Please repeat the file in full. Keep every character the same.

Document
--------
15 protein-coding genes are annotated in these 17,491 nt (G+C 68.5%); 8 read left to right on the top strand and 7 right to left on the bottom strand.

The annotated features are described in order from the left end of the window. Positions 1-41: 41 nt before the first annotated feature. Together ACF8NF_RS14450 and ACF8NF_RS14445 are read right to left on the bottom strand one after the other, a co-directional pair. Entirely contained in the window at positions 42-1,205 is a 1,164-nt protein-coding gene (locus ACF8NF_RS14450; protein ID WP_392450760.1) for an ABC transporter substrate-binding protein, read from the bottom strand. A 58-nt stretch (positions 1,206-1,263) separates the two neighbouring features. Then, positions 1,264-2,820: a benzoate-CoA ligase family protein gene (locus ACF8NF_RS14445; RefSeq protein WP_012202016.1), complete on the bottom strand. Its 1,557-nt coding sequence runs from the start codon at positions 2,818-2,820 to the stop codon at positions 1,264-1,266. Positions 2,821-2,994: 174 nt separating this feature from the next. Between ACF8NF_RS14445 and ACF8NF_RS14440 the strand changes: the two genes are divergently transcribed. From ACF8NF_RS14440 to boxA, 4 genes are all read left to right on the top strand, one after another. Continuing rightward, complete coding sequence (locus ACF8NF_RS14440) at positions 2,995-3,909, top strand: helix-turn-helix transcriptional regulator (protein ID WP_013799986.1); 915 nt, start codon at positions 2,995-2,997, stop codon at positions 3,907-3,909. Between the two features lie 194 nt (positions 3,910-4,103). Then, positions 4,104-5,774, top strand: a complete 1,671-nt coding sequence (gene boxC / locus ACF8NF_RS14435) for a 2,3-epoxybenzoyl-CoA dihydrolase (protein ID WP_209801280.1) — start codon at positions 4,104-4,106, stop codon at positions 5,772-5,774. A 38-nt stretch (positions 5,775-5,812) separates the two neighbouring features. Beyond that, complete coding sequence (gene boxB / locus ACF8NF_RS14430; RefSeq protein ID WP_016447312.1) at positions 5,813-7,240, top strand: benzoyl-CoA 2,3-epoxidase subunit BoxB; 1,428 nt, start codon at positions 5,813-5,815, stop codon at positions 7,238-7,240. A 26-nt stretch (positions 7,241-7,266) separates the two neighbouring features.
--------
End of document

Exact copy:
15 protein-coding genes are annotated in these 17,491 nt (G+C 68.5%); 8 read left to right on the top strand and 7 right to left on the bottom strand.

The annotated features are described in order from the left end of the window. Positions 1-41: 41 nt before the first annotated feature. Together ACF8NF_RS14450 and ACF8NF_RS14445 are read right to left on the bottom strand one after the other, a co-directional pair. Entirely contained in the window at positions 42-1,205 is a 1,164-nt protein-coding gene (locus ACF8NF_RS14450; protein ID WP_392450760.1) for an ABC transporter substrate-binding protein, read from the bottom strand. A 58-nt stretch (positions 1,206-1,263) separates the two neighbouring features. Then, positions 1,264-2,820: a benzoate-CoA ligase family protein gene (locus ACF8NF_RS14445; RefSeq protein WP_012202016.1), complete on the bottom strand. Its 1,557-nt coding sequence runs from the start codon at positions 2,818-2,820 to the stop codon at positions 1,264-1,266. Positions 2,821-2,994: 174 nt separating this feature from the next. Between ACF8NF_RS14445 and ACF8NF_RS14440 the strand changes: the two genes are divergently transcribed. From ACF8NF_RS14440 to boxA, 4 genes are all read left to right on the top strand, one after another. Continuing rightward, complete coding sequence (locus ACF8NF_RS14440) at positions 2,995-3,909, top strand: helix-turn-helix transcriptional regulator (protein ID WP_013799986.1); 915 nt, start codon at positions 2,995-2,997, stop codon at positions 3,907-3,909. Between the two features lie 194 nt (positions 3,910-4,103). Then, positions 4,104-5,774, top strand: a complete 1,671-nt coding sequence (gene boxC / locus ACF8NF_RS14435) for a 2,3-epoxybenzoyl-CoA dihydrolase (protein ID WP_209801280.1) — start codon at positions 4,104-4,106, stop codon at positions 5,772-5,774. A 38-nt stretch (positions 5,775-5,812) separates the two neighbouring features. Beyond that, complete coding sequence (gene boxB / locus ACF8NF_RS14430; RefSeq protein ID WP_016447312.1) at positions 5,813-7,240, top strand: benzoyl-CoA 2,3-epoxidase subunit BoxB; 1,428 nt, start codon at positions 5,813-5,815, stop codon at positions 7,238-7,240. A 26-nt stretch (positions 7,241-7,266) separates the two neighbouring features.